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Immediate Fixed Annuity

One of the biggest fears of a retiree is running out of money during retirement. This could happen because of excess risk in the portfolio, uncertain economic events, or because you outlived your investments. An immediate fixed annuity can help protect against this financial uncertainty.

With this kind of annuity it’s impossible to outlive your annuity income. An immediate fixed annuity is a lifetime annuity – you will receive your payments until you die. It is meant to insure against you running out of income during your living years.

This annuity is also known as a SPIA – single premium immediate annuity.

The key thing to understand about an annuity is that you turn over your money to an insurance company in return for regular payments. That lump-sum of money you give up will no longer be yours. What you get in return is a monthly payment for life.

 

What is an Annuity

An annuity is an insurance product. It’s a contract you draw up with an insurance company who wants your lump-sum of cash in return for a fixed periodic monthly payment.

Here, I am specifically referring to a fixed lifetime annuity. There are a ton of different annuity products out there but for the average medical professional only a few apply.

Just like you can buy life insurance to protect your survivors in case of your death, you can buy an annuity which is an insurance to guarantee that you’ll never run out of an income while you’re alive.

When you think of an annuity, think of a pension plan. The pension you get from your medical group or social security is set up very similarly to a fixed annuity.

Fixed Lifetime Annuity

I am an insurance company; you pay me $100,000 and in return I will promise you a specific monthly income until you die. That’s a fixed annuity.

Just like health insurance and disability insurance, you can get much fancier and add all sorts of layers of complexity. Each of these will differ depending on which insurance company you contract with.

Factors Affecting Cost

The factors which determine how much money you’ll get every month are:

  • interest rates
  • mortality statistics
  • type of annuity
  • your age

If I start my fixed immediate annuity at age 30 then my payment will be smaller because my expected lifespan is higher. Starting at age 65 would provide me with larger payments.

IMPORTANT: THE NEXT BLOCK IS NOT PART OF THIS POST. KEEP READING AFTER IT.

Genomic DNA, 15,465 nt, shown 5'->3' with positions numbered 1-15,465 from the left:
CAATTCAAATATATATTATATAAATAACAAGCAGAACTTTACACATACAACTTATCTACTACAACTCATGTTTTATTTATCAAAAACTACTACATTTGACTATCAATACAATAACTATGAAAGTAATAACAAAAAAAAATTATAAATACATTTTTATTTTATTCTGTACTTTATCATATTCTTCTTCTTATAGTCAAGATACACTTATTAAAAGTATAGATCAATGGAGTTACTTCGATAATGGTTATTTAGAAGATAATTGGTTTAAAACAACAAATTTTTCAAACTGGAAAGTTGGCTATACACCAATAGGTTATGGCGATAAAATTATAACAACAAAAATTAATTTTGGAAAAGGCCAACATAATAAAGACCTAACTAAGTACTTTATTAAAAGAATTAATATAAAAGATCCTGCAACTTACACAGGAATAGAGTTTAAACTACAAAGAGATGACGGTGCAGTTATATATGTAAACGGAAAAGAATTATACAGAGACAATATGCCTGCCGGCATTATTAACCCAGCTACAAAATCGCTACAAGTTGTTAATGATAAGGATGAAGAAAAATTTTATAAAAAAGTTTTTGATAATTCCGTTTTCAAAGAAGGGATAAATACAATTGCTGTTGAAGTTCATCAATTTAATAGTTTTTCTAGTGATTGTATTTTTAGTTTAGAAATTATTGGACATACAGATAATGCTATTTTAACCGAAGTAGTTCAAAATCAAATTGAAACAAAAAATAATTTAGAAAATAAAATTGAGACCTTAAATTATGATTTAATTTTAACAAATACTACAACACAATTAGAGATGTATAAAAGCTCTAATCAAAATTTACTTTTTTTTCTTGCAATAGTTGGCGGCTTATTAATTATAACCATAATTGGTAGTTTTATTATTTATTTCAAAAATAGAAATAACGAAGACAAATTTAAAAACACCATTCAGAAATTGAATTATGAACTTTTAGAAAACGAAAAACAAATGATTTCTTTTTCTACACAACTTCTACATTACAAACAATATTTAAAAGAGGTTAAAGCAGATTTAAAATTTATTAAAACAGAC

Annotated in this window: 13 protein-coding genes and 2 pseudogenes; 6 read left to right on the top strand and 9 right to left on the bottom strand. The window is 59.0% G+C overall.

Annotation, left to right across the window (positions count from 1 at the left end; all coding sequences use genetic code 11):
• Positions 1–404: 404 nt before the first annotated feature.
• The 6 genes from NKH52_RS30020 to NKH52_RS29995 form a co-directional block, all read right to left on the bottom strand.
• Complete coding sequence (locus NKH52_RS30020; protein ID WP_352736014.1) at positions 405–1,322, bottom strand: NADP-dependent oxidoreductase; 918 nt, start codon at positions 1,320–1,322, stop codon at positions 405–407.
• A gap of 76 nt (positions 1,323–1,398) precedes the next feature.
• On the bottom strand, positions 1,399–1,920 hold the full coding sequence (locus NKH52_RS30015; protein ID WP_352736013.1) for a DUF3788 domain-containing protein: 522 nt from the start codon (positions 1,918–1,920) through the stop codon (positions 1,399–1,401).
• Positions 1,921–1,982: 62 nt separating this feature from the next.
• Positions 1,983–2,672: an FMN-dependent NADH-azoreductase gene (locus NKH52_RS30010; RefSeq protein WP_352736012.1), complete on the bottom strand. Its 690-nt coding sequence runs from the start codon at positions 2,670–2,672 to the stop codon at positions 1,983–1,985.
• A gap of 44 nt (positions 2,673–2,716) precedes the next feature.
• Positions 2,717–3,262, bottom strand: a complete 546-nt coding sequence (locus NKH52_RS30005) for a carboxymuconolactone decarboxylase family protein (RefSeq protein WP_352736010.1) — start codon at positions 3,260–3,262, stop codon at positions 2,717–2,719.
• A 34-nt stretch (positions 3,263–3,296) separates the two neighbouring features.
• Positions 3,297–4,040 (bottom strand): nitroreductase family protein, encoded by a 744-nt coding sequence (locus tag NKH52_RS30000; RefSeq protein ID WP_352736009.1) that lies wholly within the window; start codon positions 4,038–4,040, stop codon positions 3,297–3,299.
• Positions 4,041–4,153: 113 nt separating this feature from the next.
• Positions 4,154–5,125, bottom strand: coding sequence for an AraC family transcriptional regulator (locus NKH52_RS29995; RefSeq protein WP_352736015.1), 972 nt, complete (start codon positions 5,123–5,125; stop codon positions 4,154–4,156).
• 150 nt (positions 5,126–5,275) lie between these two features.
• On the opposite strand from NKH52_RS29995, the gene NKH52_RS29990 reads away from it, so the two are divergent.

If current interest rates are low, as they are in 2018, then my monthly payments will be lower over my lifetime. Laddering an annuity can help protect against this as I’ll discuss towards the end of this post.

If you happen to have a particular medical condition which should shorten your life expectancy then it’s worthwhile to shop around with different insurance companies to find a better rate. Because if you don’t live as long, your monthly payments should be higher.

*Guaranteed Income

The word guarantee here has to do with the specific state in which you live in. If you purchase certain annuity products and the insurance company goes belly up, then your state will often step in and guarantee a certain amount of that money.

The guarantee might be a certain percentage of the annuity contract and up to a certain amount.

 

Immediate Annuity

An immediate annuity is when I turn over money to an insurance company and start receiving payments from my money immediately.

A deferred annuity is when you pay a lump-sum upfront or make regular annual payments in order for the annuity payments to start at some point in the future.

Immediate Annuity Rates

There are various immediate lifetime annuity calculators which you can play with online. This website has a simple calculator to give you an idea of your ongoing monthly income in return for a lump-sum.

For $100,000, I, as a 40-year-old male, can receive monthly lifetime payments of $380.

I won’t get into what 10-year-period-certain means. But each of these could have the right use for the right client. A good financial adviser or broker should be able to guide you in the right direction.

Here is another one by USAA.

 

In the USAA calculator I entered a $250,000 lump-sum payment. This allows me an immediate fixed annuity payment of $927 per month.

If I live until age 95, I will have received nearly $600,000 in payments over this long lifespan.

Inflation